• Friday, May 20, 2022


Michelin-starred chef accused of religious discrimination

Herbert Berger

By: Pramod Thomas

A top chef in the UK has been accused of religious discrimination after he allegedly told a catering manager to remove a Sikh bangle so that it would not get caught in a ladle, The Times reported. 

Niranjit Moorah Singh said that Herbert Berger, the former executive chef at the Café Royal in London, told him to remove the bracelet which had been given to him by his Malaysian grandfather 35 years ago.

Berger was born in Austria and trained in Salzburg. In England, he has worked at Claridges, and was head chef at the Mirabelle and he received his Michelin star for the Grill Room at the Café Royal, the report added.

Singh has told an employment tribunal that in the 20 years working and living in London, he had never before been asked to remove the bangle and he compared it to asking a Christian to take off a crucifix or a Muslim to remove a hijab. Some Sikhs wear a steel bangle called a kara as a sign of their faith.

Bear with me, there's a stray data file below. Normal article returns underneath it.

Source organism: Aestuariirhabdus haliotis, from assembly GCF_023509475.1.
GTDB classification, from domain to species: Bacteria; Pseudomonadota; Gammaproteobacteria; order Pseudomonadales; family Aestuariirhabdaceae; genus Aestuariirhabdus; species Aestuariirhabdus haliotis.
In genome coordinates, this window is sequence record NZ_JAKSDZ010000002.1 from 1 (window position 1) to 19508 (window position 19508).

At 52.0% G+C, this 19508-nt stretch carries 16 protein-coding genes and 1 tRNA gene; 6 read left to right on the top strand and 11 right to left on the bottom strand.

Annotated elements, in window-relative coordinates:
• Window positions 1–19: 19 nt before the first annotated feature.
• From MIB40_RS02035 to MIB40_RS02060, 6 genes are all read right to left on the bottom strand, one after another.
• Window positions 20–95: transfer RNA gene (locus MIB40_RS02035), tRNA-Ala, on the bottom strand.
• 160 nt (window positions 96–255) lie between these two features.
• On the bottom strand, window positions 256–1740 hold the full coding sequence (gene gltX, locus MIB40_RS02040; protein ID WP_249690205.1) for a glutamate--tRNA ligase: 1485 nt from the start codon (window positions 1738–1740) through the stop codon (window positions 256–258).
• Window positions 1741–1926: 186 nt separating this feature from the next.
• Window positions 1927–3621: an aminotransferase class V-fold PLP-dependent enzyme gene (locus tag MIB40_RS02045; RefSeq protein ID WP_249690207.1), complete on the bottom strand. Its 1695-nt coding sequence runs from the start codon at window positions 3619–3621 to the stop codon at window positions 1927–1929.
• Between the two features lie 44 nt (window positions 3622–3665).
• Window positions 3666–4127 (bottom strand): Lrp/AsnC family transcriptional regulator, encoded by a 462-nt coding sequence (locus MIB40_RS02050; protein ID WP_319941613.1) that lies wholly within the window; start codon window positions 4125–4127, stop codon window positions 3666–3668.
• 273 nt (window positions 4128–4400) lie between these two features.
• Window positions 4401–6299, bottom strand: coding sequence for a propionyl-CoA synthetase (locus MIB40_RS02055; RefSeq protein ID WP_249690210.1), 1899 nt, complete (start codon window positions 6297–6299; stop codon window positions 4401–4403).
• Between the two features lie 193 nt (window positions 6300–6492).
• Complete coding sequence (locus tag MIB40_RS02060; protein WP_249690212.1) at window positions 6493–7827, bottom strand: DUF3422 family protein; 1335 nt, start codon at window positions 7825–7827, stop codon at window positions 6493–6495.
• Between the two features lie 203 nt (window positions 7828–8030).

As part of Singh’s case, he claims that Berger, who has won three Michelin stars in three establishments, asked him to remove the bangle because he was concerned it could become “stuck” in a “ladle whilst saucing the food”.

The tribunal was told that Singh started working at Innholders Hall, Berger’s London catering business, in 2010.

According to the report, Singh said that over the next eight years he worked up to the role of assistant manager and continued to work in the role until his employment ended last year.

In his written evidence Singh said that “every time Herbert sees me wearing my Sikh bangle . . . he asked me to remove it”.

“The bangle was given to me by my late grandfather who was still alive in Malaysia. I brought this with me in memory of him and I have used this Sikh bangle in my hand for more than 35 years now,” Singh was quoted as saying by the newspaper.

In July, lawyers for Berger challenged the claim and successfully argued that it should be dismissed.

However, the tribunal later discovered that Singh had been unaware of the hearing and he was allowed to resubmit his claim at a telephone hearing in early December, The Times report added.

Judgment in the case will be given at a later date.

Eastern Eye

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